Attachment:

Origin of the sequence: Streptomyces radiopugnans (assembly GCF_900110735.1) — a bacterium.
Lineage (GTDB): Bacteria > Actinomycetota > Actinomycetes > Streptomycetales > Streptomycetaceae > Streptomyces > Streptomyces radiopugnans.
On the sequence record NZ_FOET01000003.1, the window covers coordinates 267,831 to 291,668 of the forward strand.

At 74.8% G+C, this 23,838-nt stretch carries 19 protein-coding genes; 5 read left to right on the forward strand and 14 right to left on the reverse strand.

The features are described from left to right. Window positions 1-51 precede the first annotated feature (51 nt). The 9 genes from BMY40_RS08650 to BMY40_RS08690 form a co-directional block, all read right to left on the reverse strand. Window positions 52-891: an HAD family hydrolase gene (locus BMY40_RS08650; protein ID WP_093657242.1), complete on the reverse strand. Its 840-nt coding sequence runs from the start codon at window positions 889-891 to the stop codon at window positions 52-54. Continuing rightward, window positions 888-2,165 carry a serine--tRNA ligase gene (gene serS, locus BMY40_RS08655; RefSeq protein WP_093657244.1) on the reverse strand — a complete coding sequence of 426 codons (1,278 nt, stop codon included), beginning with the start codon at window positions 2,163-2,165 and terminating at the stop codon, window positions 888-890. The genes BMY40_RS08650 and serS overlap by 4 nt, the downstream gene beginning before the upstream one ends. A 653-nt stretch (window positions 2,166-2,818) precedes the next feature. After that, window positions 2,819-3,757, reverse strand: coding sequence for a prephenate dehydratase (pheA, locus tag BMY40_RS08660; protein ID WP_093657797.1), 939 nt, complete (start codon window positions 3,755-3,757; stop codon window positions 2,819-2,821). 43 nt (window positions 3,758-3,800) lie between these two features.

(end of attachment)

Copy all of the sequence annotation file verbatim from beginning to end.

Origin of the sequence: Streptomyces radiopugnans (assembly GCF_900110735.1) — a bacterium.
Lineage (GTDB): Bacteria > Actinomycetota > Actinomycetes > Streptomycetales > Streptomycetaceae > Streptomyces > Streptomyces radiopugnans.
On the sequence record NZ_FOET01000003.1, the window covers coordinates 267,831 to 291,668 of the forward strand.

At 74.8% G+C, this 23,838-nt stretch carries 19 protein-coding genes; 5 read left to right on the forward strand and 14 right to left on the reverse strand.

The features are described from left to right. Window positions 1-51 precede the first annotated feature (51 nt). The 9 genes from BMY40_RS08650 to BMY40_RS08690 form a co-directional block, all read right to left on the reverse strand. Window positions 52-891: an HAD family hydrolase gene (locus BMY40_RS08650; protein ID WP_093657242.1), complete on the reverse strand. Its 840-nt coding sequence runs from the start codon at window positions 889-891 to the stop codon at window positions 52-54. Continuing rightward, window positions 888-2,165 carry a serine--tRNA ligase gene (gene serS, locus BMY40_RS08655; RefSeq protein WP_093657244.1) on the reverse strand — a complete coding sequence of 426 codons (1,278 nt, stop codon included), beginning with the start codon at window positions 2,163-2,165 and terminating at the stop codon, window positions 888-890. The genes BMY40_RS08650 and serS overlap by 4 nt, the downstream gene beginning before the upstream one ends. A 653-nt stretch (window positions 2,166-2,818) precedes the next feature. After that, window positions 2,819-3,757, reverse strand: coding sequence for a prephenate dehydratase (pheA, locus tag BMY40_RS08660; protein ID WP_093657797.1), 939 nt, complete (start codon window positions 3,755-3,757; stop codon window positions 2,819-2,821). 43 nt (window positions 3,758-3,800) lie between these two features.